The year is 2552, and we are celebrating Songkran, the Thai New Year at the Buddhapadipa Temple in Wimbledon. The Thai calender, similarly to the Nepalese one, counts the years from the date that Buddha was born, just like Christian countries count the dates from Christ’s birth. Songkran coincides with the Vernal Equinox, which is more than I can understand of our mysterious universe and the more mysterious ancients who managed to somehow figure these things out.
Songkran is a festival where in Thailand, people spray water and powder at each other in the name of good fun. Isn’t it strange that Songkran and Easter both celebrate the Vernal Equinox and in some parts of Europe, it is a tradition to splash water at each other too? Anyway, we came to the Wat Thai (Thai Temple) to take in the festivities and Thai street food that is as authentically Thai as it gets.
From Putney Bridge or South Wimbledon Tube station, bus 93 took us to Calonne Road and the temple is just a short walk away.
The temple is set within lush greenery and its majesty is accentuated by the gilded roofs set against the perennially overcast London sky.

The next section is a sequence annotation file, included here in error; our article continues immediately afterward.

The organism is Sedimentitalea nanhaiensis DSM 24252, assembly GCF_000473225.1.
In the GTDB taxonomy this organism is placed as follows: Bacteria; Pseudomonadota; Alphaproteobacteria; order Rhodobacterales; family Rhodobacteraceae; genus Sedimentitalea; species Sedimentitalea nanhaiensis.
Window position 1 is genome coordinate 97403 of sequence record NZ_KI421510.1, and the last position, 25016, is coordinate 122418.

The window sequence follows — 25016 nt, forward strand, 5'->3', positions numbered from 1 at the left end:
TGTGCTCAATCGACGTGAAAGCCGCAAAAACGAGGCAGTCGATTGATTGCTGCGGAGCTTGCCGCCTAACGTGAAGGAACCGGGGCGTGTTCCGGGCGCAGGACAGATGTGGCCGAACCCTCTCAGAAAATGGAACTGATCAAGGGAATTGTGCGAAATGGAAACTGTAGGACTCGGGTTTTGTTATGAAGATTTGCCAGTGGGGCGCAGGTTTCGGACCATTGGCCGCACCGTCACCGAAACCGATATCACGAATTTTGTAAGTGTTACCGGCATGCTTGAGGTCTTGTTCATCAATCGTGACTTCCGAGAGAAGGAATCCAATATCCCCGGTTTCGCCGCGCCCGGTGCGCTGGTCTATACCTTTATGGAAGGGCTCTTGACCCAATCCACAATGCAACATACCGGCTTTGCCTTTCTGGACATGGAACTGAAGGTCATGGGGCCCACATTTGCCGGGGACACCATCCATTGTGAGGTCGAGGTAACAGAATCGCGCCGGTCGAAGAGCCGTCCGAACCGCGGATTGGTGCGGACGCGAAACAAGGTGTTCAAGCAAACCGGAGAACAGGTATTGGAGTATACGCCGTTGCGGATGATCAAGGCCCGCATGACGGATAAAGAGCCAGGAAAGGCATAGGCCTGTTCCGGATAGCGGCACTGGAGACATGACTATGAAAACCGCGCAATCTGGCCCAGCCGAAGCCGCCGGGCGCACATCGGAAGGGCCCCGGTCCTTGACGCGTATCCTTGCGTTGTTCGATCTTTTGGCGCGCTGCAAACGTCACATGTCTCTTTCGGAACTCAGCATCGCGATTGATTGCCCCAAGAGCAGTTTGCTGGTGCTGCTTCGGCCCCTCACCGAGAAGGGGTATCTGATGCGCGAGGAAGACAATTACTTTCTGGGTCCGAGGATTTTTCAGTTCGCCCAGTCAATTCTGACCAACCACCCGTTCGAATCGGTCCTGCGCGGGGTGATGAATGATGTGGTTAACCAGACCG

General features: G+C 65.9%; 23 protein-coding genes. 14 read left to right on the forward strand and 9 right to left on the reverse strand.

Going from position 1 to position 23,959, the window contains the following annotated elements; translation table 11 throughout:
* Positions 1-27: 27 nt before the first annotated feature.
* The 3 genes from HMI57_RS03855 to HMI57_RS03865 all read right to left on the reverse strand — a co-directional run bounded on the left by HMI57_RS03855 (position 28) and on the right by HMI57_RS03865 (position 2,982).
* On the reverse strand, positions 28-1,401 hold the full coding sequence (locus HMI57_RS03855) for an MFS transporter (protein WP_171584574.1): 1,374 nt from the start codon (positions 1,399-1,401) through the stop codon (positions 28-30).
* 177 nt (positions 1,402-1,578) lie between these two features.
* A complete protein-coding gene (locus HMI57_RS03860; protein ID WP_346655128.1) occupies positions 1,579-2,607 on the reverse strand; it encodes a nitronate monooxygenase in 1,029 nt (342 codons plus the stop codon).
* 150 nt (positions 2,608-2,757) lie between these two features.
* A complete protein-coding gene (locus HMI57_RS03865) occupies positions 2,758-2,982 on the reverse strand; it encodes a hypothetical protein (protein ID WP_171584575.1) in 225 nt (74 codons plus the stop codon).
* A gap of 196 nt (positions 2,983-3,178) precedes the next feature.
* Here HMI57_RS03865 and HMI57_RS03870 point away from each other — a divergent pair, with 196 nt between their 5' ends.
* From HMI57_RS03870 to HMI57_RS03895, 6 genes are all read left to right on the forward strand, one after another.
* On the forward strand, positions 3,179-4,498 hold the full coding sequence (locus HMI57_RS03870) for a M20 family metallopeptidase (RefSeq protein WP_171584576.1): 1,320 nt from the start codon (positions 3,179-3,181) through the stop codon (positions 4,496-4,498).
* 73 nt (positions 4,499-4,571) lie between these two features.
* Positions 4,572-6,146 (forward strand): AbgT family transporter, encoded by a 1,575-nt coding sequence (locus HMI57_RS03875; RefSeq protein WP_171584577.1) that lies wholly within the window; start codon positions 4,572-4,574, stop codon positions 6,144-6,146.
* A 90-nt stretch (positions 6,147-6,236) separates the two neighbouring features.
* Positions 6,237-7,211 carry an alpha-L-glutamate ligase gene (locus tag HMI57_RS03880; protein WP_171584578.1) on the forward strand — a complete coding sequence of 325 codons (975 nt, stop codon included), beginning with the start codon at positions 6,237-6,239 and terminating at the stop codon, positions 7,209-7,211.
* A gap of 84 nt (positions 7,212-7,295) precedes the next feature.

The walls within this temple are painted with characters and objects both modern an ancient. Divided into heaven, earth and hell, for some reason, the Mona Lisa and many other western icons find their way in here, intermingling with Asian ones and stunning any onlooker into a trance-like state in trying to decipher it.
Two Singhas (Lions) guard the entrance to the temple.
And people of all races burn candles in the wish that the flames carry their prayers to the heavens.
A gold leafed Buddha receives his followers, and I say a little prayer for permission to take a photo as well as redemption for my pathetic soul.
Behind the temple lies a beautiful garden with a pond linked by pedestrian bridges. Wandering through this garden transports us to another world and despite the noise from the festivities, I suddenly felt calmer and more relaxed here.
Buddhist teachings are scattered all over the garden, and beyond the festivities, this is indeed a wonderful place for quiet thought and contemplation.
Its hard to imagine that such a beautiful Thai temple exists in London, but it does, and I will come back now and again as it gives the feeling of inner peace that we need all the more in these trying times.